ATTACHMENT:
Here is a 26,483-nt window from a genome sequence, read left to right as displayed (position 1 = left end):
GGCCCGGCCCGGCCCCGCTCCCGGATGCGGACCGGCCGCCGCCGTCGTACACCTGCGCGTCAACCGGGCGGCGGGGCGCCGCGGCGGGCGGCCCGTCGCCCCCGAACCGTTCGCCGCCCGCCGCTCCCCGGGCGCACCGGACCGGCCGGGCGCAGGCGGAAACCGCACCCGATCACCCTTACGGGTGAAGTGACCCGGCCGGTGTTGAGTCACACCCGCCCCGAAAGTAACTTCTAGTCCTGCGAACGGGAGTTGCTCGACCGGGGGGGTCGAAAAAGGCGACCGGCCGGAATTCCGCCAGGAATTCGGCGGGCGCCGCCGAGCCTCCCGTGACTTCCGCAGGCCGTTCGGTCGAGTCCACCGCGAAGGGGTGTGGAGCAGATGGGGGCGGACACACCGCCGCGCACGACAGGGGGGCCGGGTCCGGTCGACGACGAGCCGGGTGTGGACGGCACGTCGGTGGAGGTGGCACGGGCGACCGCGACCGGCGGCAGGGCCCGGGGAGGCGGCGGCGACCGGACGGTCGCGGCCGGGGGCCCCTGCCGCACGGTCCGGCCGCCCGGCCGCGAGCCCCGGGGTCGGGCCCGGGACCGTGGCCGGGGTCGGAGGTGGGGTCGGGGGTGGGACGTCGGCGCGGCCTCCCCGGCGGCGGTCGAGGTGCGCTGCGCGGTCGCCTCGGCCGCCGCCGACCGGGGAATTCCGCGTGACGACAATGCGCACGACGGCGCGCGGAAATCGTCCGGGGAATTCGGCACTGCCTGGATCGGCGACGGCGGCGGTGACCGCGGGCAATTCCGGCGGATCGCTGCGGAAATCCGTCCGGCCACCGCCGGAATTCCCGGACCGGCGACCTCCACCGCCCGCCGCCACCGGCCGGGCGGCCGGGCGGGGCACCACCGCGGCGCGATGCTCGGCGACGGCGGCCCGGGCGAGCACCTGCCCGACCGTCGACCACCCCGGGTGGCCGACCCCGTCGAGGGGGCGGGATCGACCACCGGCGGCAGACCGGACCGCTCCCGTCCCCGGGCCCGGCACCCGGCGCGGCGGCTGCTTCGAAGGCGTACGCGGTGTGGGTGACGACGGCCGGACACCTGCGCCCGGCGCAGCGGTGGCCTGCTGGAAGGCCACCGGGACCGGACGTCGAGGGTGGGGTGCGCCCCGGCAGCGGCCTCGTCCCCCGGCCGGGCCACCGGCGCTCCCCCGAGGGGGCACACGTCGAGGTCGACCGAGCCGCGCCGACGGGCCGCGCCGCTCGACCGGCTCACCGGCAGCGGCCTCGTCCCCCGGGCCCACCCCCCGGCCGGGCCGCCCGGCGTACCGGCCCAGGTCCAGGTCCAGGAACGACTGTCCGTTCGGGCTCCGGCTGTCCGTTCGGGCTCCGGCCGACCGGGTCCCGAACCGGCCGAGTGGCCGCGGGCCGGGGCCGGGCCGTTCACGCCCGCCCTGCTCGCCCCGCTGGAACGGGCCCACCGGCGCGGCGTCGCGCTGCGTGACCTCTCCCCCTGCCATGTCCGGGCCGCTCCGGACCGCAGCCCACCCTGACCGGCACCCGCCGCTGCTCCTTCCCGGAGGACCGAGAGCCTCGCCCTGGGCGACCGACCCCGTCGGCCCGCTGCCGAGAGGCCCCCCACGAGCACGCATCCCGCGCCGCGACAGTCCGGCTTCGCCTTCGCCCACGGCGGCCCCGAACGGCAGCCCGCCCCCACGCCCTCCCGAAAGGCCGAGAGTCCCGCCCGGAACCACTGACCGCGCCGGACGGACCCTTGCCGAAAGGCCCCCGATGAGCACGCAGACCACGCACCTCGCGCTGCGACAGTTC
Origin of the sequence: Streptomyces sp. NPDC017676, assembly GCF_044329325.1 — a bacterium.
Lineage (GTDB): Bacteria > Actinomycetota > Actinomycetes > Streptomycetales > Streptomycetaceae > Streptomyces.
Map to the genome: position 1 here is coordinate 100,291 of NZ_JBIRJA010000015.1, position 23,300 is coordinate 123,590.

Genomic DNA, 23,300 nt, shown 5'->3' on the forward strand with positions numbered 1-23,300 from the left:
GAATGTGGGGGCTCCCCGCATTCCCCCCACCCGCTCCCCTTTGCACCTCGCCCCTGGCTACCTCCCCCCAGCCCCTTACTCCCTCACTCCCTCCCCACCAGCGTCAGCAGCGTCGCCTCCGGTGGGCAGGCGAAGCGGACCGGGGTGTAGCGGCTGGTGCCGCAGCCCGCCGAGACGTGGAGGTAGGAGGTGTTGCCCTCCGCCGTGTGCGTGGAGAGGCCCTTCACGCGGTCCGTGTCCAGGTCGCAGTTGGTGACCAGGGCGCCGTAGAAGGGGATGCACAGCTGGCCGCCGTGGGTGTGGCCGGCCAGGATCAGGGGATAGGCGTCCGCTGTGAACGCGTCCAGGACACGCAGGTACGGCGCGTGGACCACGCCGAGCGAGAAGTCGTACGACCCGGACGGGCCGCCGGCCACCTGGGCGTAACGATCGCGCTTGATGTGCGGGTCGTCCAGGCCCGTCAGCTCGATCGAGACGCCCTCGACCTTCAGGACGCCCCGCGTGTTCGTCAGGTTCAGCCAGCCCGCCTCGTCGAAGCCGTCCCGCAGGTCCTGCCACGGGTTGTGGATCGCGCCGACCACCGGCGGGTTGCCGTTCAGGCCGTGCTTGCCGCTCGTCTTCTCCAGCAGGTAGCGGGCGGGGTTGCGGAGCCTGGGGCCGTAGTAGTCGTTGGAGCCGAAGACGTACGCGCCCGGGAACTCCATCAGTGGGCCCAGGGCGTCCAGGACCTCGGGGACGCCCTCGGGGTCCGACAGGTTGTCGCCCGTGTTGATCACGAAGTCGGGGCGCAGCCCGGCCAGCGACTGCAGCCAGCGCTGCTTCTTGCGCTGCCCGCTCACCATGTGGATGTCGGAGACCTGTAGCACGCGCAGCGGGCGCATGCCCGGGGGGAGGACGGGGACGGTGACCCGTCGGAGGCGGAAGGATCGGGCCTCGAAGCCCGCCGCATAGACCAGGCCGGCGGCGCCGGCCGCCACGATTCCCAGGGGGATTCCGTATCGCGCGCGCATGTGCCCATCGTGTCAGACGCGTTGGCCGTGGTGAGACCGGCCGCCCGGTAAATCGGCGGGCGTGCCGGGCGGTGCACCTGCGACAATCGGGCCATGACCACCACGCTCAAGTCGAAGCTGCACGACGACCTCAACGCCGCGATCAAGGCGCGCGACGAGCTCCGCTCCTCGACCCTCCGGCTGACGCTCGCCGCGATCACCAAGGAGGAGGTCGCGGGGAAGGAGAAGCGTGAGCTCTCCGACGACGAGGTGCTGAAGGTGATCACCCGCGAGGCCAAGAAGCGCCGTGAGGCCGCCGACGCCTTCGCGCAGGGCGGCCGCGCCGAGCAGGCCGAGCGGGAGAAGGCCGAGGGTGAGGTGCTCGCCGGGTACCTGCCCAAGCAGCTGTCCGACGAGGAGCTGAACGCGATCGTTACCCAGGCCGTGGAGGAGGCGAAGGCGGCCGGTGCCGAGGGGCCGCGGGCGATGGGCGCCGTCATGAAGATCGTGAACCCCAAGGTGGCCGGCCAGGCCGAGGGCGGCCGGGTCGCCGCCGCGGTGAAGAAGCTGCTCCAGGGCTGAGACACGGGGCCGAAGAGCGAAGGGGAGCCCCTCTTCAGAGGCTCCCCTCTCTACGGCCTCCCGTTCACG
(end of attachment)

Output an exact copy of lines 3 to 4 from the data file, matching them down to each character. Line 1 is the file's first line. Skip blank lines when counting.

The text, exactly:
Origin of the sequence: Streptomyces sp. NPDC017676, assembly GCF_044329325.1 — a bacterium.
Lineage (GTDB): Bacteria > Actinomycetota > Actinomycetes > Streptomycetales > Streptomycetaceae > Streptomyces.